Re Robin: I understand why you think the article focused on the correct age group. Eating disorders and negative body images are affecting very young children this day in age. However, i would like to disagree about this article using 6th graders for this particular study. The thoughts of body image at this age is normal and stems from children transitioning into teenagehood.

Ariel C.

amanda said...

I do not find it hard to believe that children are becoming concerned with their bodies at younger ages. In fact, two of my three nieces are concerned with their bodies. They are 11 and 13. The 13 year old started at a very young age, about 7. The 11 year old is a twin and her twin is thinner and taller. They will refuse to try on clothes in bigger sizes because that would make them fat. It is ridiculous. We have had several discussions on the way clothes fit not the size and that if clothes are to tight then you look bigger. I have also told them, no one is looking at the size of your pants; it is not displayed on the outside. None of these talks have worked. So I think that the study was a good one. I think that children need to be taught at a young age that their body is fine the way it is and the girls the see on TV are the minority not the majority. I also think that children need to learn about healthy eating, especially since families are busier and eat out more. I also agree that the children should not be taught about the symptoms of eating disorders because I think it could give them ideas on how to lose the weight and possibly make them feel worse about themselves.

Amanda H

amanda said...

I agree with Kristie, I would like to see if the study was effective 6 months later. I know that the first few weeks of school can be hard, so I think the study was done at a good time. However, six months after the classes, I wonder if the children felt the same.
Amanda H

Stu J. said...

I am not impressed by the study. The short post-test interval undoubtedly should offer some short-term rating benefit. Further, it is my perception that many of us, particularly youth of this age range, have good and bad days in terms of their self image, so 3 distinct rating days may have little value. I do perceive that this is an important area of research and do appreciate the attempts of the researchers to address the issue.

Stu J. said...

Additional comment, I'd like to see an exercise and diet component of any such program. By addressing the issue from an educational, motivational, physiological, and nutritional basis, the likelihood of success is greater.

Stu J. said...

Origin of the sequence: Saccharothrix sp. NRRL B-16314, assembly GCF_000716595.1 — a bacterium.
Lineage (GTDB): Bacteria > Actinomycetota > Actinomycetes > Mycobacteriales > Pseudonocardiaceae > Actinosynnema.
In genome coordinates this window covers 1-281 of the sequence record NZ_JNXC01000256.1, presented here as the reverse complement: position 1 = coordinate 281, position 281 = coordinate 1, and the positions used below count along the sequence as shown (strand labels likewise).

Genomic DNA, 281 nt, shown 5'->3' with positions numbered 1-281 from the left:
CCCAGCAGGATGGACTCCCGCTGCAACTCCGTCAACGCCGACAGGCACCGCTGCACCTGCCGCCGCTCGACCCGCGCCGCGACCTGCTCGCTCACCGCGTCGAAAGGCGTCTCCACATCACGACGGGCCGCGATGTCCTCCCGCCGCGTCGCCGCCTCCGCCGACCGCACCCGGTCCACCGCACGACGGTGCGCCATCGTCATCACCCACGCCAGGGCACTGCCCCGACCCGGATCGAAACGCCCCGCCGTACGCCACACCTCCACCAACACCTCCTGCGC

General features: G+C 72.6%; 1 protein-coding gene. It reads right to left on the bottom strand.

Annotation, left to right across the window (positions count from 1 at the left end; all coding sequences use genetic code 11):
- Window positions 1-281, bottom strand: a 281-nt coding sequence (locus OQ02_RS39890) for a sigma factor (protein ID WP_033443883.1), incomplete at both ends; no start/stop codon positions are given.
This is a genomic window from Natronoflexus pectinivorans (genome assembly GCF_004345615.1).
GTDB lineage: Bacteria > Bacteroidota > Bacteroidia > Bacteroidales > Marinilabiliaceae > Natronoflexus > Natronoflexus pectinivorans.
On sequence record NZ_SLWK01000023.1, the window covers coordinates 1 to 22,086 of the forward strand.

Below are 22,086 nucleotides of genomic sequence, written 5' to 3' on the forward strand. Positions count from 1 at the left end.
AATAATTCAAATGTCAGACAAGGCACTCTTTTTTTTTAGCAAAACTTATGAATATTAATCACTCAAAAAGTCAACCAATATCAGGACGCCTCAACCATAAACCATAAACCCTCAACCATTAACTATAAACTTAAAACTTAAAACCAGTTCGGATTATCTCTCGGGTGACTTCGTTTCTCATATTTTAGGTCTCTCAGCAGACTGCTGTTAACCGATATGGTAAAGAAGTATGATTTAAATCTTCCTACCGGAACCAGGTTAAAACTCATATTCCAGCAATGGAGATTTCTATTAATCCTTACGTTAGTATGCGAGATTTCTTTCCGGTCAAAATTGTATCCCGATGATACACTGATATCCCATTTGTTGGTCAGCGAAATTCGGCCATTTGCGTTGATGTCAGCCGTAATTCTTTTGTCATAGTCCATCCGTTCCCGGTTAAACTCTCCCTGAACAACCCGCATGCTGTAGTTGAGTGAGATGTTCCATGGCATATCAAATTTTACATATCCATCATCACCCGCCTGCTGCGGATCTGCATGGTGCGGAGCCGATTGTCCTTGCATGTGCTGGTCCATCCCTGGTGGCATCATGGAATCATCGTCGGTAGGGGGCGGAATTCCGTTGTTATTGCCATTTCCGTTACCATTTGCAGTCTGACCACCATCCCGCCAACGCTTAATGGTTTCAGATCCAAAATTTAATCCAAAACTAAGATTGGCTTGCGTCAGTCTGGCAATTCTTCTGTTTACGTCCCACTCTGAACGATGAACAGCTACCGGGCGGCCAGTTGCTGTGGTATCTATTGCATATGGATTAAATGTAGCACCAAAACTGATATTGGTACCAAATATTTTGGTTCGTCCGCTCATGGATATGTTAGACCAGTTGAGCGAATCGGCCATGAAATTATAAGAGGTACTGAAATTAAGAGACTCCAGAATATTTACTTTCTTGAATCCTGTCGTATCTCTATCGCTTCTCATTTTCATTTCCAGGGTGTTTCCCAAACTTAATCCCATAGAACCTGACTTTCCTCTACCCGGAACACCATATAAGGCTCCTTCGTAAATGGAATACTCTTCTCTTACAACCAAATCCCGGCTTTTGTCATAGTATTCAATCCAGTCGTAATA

In response to Kristie, I agree that a delayed post-intervention would be helpful in affirming findings, the key question is how beneficial and lasting such a program can be.

Anonymous said...

original posting

I am glad to see that people are finally taking eating disorders seriously. It has taken too long to bring awareness to this issue. I actually had one of the professors in the school of social work argue with me last year that eating disorders were not a major problem. Since this is the area that I am interested in focusing on when I graduate I enjoy reading any information on the subject. The article did not surprise me; I knew younger children were being affected. It’s also a common misconception that only females are affected, but this is not true. I grew up doing gymnastics and when I was ten there were girls my age would had already been either anorexic, bulimic or both for at least a year or so. It is really scary to think that we have to look for these disorders not only in adolescents but now in children. I think a program that focuses on the factors contributing to eating disorders is a great idea. I agree with the article that if you teach children about extreme dieting measures or eating disorders they may actually end up with them. Teaching people who already have risk factors for developing an eating disorder can actually give them tips or ideas of how to become anorexic or bulimic. The one thing about the article that I did not particularly like is that the researchers stated “previous research has found that the Body-Esteem Scale for Children exhibits good internal reliability”, I would have liked it they were more specific about the scale and the research surrounding it.

Sara S. (Tuscaloosa)

Linda B said...

I agree with the treatment's approach of encouraging young folks to have a positive body image, and I feel that this type of intervention could be effective if incorporated into the school curriculum. How-ever, I don't believe that the method of research used can accurately measure whether this intervention will make a positive change that can reduce the number of eating disorders. In my opinion, taking a pre-test, post-test, and 1 month follow-up test doesn't give a measurement as to the long-term impact of this method of intervention.I agree that much more research is needed in this area, with longitude studies showing the effects of this type of intervention being included on a regular basis, beginnning with young children, and continuing into the teenage years.

Linda B said...

Address C Paulk's comments, I agree that children today have much more pressure to have a certain body image. I think that this message comes at them from many fronts. On the other hand, I think that Americans as a whole, including children, are more than ever consuming a fast-food, high-fat, and unhealthy diet. I feel that the need for good nutrition education is more important than ever.